Physical Therapy clinical practice guidelines promote the utilization of early protection and controlled motion following acute ankle sprains.

Patients with ankle sprain often demonstrate reduced hip motor performance which may increase their risk to future injuries. PT aims to correct these imbalances throughout the lower quarter to return clients to their prior levels of activity.

Authors recommend a multimodal treatment program consisting of early weight bearing, manual therapy, exercise and balance interventions to reduce pain and improve function(15). 

Physical Therapy Evidence

Manual Physical Therapy Ankle Mobilization

Evidence supports the implementation of weight bearing, with or without assistive devices, following ankle sprains over non weight bearing(13).

Research has reported the utilization of R.I.C.E. (rest, ice, compression, and elevation) may be inferior to a Physical Therapy approach consisting of manual therapy and R.I.C.E interventions6.

A more effective treatment program designed to reduce pain, disability, and prevent recurrence of ankle injuries consists of manual therapy, balance/proprioceptive training, and return to sport exercise prescription(15).

Whitman et al. conducted a prospective study of 85 patients with acute ankle sprains and noted 75% of patients demonstrated an immediate improvement in symptoms and function in the first week of a manual therapy (see picture above) and exercise approach provided by Physical Therapists(8).

A recent systematic review demonstrated improved pain, improved motion, and decreased disability following manual therapy interventions in patients with ankle sprains(12).

Researchers reported restoring range of motion and decreasing pain processing from joints of the lower extremity may facilitate an earlier return to an exercise program.

Cleland et al. reported a formal Physical Therapy program consisting of manual therapy and exercise was more effective and efficient than a home program for patients with ankle sprain at both 4 weeks and 6 months after their sprain(10).

Balance training programs designed to reduce postural sway, improve joint stability and function, and prevent reoccurrence are prescribed following acute ankle sprains(14) 

Single Leg Balance. Physical Therapy Proprioception Exercise

When to Schedule an Appointment

Patients should seek out Physical Therapy services following acute ankle injuries to be effectively screened for the aforementioned interventions. Appropriate candidates will be treated effectively with manual therapy, exercise and balance training, sport specific exercise interventions to facilitate return to sport and to prevent recurrence.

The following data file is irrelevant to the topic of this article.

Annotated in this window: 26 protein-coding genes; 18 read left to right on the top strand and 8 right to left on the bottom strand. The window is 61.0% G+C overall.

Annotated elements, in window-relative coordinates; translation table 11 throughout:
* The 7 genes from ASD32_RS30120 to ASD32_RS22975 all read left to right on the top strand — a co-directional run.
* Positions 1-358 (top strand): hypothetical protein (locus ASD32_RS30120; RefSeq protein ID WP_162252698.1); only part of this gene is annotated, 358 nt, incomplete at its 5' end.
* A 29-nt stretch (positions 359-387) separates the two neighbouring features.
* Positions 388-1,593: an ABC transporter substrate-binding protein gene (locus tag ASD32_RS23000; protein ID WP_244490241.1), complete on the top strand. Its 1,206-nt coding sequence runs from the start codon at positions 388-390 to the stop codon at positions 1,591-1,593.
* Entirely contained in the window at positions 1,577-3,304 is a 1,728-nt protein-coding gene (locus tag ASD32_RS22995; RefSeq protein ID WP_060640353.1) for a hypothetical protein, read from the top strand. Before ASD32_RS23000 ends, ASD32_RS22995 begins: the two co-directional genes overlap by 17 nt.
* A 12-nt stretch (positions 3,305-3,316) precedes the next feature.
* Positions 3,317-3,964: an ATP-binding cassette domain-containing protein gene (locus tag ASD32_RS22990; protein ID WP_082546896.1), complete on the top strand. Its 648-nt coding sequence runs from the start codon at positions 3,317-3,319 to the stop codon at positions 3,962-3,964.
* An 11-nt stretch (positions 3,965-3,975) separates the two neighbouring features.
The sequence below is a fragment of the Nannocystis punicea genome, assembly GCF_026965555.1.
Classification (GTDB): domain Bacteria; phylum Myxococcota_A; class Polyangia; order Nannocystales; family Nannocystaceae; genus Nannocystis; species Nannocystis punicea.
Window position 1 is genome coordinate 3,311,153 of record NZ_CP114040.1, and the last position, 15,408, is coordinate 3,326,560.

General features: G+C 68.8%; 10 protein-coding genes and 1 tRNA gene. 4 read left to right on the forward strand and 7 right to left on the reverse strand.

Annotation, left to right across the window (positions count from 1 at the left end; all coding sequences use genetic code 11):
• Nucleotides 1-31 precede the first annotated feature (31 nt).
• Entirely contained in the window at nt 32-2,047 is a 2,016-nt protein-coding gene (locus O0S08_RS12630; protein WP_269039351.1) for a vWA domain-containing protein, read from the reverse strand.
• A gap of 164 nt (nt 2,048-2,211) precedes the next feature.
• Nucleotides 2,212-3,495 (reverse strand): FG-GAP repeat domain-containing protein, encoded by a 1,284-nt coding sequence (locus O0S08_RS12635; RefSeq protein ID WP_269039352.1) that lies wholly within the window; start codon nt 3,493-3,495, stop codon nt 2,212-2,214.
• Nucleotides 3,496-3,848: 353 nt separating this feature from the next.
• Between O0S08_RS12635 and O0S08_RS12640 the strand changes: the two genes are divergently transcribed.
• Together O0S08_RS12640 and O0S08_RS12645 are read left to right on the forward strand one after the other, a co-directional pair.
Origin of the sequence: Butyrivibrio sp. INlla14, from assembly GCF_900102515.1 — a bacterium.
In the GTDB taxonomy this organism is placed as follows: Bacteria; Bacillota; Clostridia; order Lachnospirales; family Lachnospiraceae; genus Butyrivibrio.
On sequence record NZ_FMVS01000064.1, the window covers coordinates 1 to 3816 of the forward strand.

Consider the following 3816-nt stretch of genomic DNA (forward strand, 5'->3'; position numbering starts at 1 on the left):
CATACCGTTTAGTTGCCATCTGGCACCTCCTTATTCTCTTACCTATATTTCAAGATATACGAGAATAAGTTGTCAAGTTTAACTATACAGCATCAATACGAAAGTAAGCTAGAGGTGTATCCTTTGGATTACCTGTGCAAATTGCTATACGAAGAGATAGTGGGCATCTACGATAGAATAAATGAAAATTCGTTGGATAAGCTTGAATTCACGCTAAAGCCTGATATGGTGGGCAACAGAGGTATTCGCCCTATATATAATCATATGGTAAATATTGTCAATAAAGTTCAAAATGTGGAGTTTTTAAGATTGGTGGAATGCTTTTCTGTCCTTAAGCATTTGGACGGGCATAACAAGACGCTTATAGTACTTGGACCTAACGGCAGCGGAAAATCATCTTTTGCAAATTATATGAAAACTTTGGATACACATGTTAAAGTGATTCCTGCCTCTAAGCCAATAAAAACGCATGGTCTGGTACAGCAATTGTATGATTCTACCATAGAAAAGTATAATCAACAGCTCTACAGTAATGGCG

1. Almeida SA et al. Epidemiological patterns of musculoskeletal injuries and physical training. Med Sci Sp Ex. 1999;31:1176-1182

2. Ferran NA, Maffulli N. Epidemiology of sprains of the lateral ankle ligament complex. Foot Ankle Clin. 2006;11:659-662.

3. Bachmann, L. et al. Accuracy of Ottawa ankle rules to exclude fractures of the ankle and mid foot. A systematic review. BMJ. 2003;326:417

4. Braun, BL. Et al. Effects of ankle sprain in a general clinic population 6-18 months after medical evaluation. Arch Fam Med. 1999;8:143-149.

5. Malliaropoulos N, Ntessalen M, Papacostas E, Longo UG, Maffulli N. Reinjury after acute lateral ankle sprains in elite track and field athletes. Am J Sports Med. 2009;37:1755-1761.

6. Green T, Refshauge K, Crosbie J, Adams R. A randomized controlled trial of a passive accessory joint mobilization on acute ankle inversion sprains. Phys Ther. 2001;81:984-994

7. Eisenhart AW, Gaeta TJ, Yens DP. Osteopathic manipulative treatment in the emergency department for patients with acute ankle injuries. J Am Osteopath Assoc. 2003;103:417-421.

8. Whitman JM, Cleland JA, Mintken PE, et al. Predicting short-term response to thrust and nonthrust manipulation and exercise in patients post inversion ankle sprain. J Orthop Sports Phys Ther. 2009;39:188-200

9. Truyols-Dominguez, S. et al. Efficacy of Thrust and Nonthrust Manipulation and Exercise With or Without the Addition of Myofascial Therapy for the Management of Acute Inversion Ankle Sprain: A Randomized Clinical Trial. J Orthop Sports Phys Ther 2013;43(5):300-309.

10. Cleland et al. Manual physical therapy and exercise versus supervised exercise program in the management of patients status post inversion ankle sprain. A multi centered trial. JOSPT. 2013.

12. Loudon JK, Reiman MP, Sylvain J. The efficacy of manual joint mobilisation/ manipulation in treatment of lateral ankle sprains: a systematic review. Br J Sports Med 2014;48: 365–370.

13. Kerkhoffs GM, Rowe BH, Assendelft WJ, Kelly KD, Struijs PA, van Dijk CN. Immobilisation for acute ankle sprain. A systematic review. Arch Orthop Trauma Surg. 2001;121:462-471.

14. Webster KA, Gribble PA. Functional rehabilitation interventions for chronic ankle instability: a systematic review. J Sport Rehabil. 2010;19:98-114.

15. Martin, R. et al. Ankle Stability and Movement Coordination Impairments: Ankle Ligament Sprains. Clinical Practice Guidelines Linked to the International Classification of Functioning, Disability and Health From the Orthopaedic Section of the American Physical Therapy AssociationJ Orthop Sports Phys Ther. 2013;43(9):A1-A40.